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Determining the effect of gene deletion is a fundamental approach to understanding gene function. Conventional genetic screens exhibit biases, and genes contributing to a phenotype are often missed. We systematically constructed a nearly complete collection of gene-deletion mutants (96% of annotated open reading frames, or ORFs) of the yeast Saccharomyces(More)
Haploinsufficiency is defined as a dominant phenotype in diploid organisms that are heterozygous for a loss-of-function allele. Despite its relevance to human disease, neither the extent of haploinsufficiency nor its precise molecular mechanisms are well understood. We used the complete set of Saccharomyces cerevisiae heterozygous deletion strains to survey(More)
High similarity between yeast and human mitochondria allows functional genomic study of Saccharomyces cerevisiae to be used to identify human genes involved in disease. So far, 102 heritable disorders have been attributed to defects in a quarter of the known nuclear-encoded mitochondrial proteins in humans. Many mitochondrial diseases remain unexplained,(More)
We have quantitatively monitored the sporulation and germination efficiencies of approximately 4,200 yeast deletion strains in parallel by using a molecular bar coding strategy. In a single study, we doubled the number of genes functionally implicated in sporulation to approximately 400, identifying both positive and negative regulators. Our set of 261(More)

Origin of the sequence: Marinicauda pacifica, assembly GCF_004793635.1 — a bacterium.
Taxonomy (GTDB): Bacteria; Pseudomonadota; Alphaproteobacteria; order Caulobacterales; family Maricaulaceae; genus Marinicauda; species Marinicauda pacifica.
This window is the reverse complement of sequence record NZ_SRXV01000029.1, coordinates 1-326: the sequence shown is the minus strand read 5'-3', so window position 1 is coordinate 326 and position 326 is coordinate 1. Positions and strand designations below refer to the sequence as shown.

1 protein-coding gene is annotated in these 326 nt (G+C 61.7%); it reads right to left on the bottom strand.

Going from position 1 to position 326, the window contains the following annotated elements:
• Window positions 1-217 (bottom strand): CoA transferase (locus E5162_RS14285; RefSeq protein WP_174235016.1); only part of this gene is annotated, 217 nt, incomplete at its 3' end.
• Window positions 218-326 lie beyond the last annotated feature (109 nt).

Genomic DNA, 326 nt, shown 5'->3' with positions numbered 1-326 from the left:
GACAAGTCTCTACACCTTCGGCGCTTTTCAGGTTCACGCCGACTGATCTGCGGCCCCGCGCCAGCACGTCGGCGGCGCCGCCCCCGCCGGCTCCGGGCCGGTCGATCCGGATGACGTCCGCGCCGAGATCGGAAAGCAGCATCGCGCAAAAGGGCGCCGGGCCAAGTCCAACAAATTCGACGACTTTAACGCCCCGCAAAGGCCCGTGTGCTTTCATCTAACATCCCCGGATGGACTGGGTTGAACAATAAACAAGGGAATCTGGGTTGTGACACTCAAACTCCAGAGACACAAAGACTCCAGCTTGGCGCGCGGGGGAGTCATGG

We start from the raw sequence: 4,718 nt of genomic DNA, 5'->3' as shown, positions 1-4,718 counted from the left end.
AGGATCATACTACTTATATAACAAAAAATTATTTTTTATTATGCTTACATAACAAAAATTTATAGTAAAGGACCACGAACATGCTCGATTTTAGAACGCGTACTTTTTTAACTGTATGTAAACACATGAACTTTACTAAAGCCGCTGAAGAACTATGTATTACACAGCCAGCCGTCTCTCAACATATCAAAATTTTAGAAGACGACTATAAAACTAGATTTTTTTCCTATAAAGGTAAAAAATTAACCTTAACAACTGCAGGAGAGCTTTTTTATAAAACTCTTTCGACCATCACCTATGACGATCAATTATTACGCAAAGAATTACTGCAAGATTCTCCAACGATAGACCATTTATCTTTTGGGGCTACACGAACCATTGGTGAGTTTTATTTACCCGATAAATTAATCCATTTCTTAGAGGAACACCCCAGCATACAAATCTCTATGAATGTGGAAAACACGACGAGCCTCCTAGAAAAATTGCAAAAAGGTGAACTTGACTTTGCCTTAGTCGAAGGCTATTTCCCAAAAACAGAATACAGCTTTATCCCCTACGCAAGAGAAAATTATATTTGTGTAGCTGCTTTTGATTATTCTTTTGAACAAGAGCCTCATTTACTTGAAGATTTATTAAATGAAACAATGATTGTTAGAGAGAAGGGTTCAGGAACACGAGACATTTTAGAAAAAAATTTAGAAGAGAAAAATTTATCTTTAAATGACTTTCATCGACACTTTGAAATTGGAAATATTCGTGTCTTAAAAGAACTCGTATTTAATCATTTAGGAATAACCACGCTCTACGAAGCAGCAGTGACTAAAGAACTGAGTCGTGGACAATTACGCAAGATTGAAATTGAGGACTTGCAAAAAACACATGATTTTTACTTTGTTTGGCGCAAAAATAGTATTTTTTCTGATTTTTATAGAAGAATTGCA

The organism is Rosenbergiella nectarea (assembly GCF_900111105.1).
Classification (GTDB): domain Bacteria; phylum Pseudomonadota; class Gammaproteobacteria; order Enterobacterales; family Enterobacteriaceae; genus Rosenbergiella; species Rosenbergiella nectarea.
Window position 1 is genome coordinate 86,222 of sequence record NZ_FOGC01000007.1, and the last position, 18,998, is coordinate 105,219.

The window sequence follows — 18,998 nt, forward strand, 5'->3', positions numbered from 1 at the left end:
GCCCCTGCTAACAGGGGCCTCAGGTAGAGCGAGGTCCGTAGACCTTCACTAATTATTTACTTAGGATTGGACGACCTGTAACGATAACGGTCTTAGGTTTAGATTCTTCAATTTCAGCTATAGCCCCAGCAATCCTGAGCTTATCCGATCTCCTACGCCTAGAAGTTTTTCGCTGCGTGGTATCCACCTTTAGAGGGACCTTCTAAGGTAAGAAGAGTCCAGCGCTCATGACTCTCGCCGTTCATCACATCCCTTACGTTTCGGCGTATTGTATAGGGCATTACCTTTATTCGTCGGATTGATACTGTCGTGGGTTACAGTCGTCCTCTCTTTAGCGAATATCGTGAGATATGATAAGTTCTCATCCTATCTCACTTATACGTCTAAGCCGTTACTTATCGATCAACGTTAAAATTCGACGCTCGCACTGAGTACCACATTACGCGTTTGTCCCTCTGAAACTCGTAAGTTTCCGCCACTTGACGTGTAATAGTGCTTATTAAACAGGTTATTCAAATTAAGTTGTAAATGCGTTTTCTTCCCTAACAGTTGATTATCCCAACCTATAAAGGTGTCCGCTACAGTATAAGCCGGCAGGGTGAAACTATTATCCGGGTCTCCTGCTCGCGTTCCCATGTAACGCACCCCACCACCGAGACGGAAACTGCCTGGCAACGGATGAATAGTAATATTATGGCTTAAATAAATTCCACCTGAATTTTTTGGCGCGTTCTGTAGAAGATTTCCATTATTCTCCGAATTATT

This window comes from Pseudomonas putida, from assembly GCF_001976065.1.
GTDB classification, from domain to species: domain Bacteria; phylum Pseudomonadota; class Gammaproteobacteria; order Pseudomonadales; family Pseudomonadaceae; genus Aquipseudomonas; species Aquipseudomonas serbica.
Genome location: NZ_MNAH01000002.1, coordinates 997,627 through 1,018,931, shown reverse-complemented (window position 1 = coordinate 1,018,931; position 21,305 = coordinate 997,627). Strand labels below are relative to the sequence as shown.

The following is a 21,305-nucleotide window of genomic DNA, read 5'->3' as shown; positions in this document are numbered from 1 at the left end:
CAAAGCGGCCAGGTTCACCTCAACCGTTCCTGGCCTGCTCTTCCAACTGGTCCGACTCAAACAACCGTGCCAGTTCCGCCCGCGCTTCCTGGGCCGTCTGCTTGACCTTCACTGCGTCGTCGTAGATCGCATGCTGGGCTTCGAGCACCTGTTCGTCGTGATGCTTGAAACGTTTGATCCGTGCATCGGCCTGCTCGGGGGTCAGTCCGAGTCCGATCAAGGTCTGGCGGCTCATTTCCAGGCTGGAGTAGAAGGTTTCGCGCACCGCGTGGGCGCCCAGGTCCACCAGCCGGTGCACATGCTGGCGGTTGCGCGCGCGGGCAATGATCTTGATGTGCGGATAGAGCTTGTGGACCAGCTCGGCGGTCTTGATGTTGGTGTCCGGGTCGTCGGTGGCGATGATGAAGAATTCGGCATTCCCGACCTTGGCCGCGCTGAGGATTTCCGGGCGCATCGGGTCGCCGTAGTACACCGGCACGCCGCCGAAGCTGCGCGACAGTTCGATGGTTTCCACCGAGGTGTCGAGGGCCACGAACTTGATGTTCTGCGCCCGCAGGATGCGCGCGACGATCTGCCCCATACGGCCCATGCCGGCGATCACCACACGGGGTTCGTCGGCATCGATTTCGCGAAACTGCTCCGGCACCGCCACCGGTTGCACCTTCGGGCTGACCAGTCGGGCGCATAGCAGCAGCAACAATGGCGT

Cohesion between sister chromatids mediated by a multisubunit complex called cohesin is established during DNA replication and is essential for the orderly segregation of chromatids during anaphase. In budding yeast, a specialized replication factor C called RF-C(Ctf18/Dcc1/Ctf8) and the DNA-polymerase-alpha-associated protein Ctf4 are required to maintain(More)
Gene regulation in bacteria is usually described as an adaptive response to an environmental change so that genes are expressed when they are required. We instead propose that most genes are under indirect control: their expression responds to signal(s) that are not directly related to the genes' function. Indirect control should perform poorly in(More)
Systems-level analyses of non-model microorganisms are limited by the existence of numerous uncharacterized genes and a corresponding over-reliance on automated computational annotations. One solution to this challenge is to disrupt gene function using DNA tag technology, which has been highly successful in parallelizing reverse genetics in Saccharomyces(More)
Sulfate-reducing bacteria play major roles in the global carbon and sulfur cycles, but it remains unclear how reducing sulfate yields energy. To determine the genetic basis of energy conservation, we measured the fitness of thousands of pooled mutants of Desulfovibrio alaskensis G20 during growth in 12 different combinations of electron donors and(More)
A comprehensive understanding of the cellular functions of the Hsp90 molecular chaperone has remained elusive. Although Hsp90 is essential, highly abundant under normal conditions, and further induced by environmental stress, only a limited number of Hsp90 "clients" have been identified. To define Hsp90 function, a panel of genome-wide chemical-genetic(More)
Identifying the genetic variation underlying quantitative trait loci remains problematic. Consequently, our molecular understanding of genetically complex, quantitative traits is limited. To address this issue directly, we mapped three quantitative trait loci that control yeast sporulation efficiency to single-nucleotide resolution in a noncoding regulatory(More)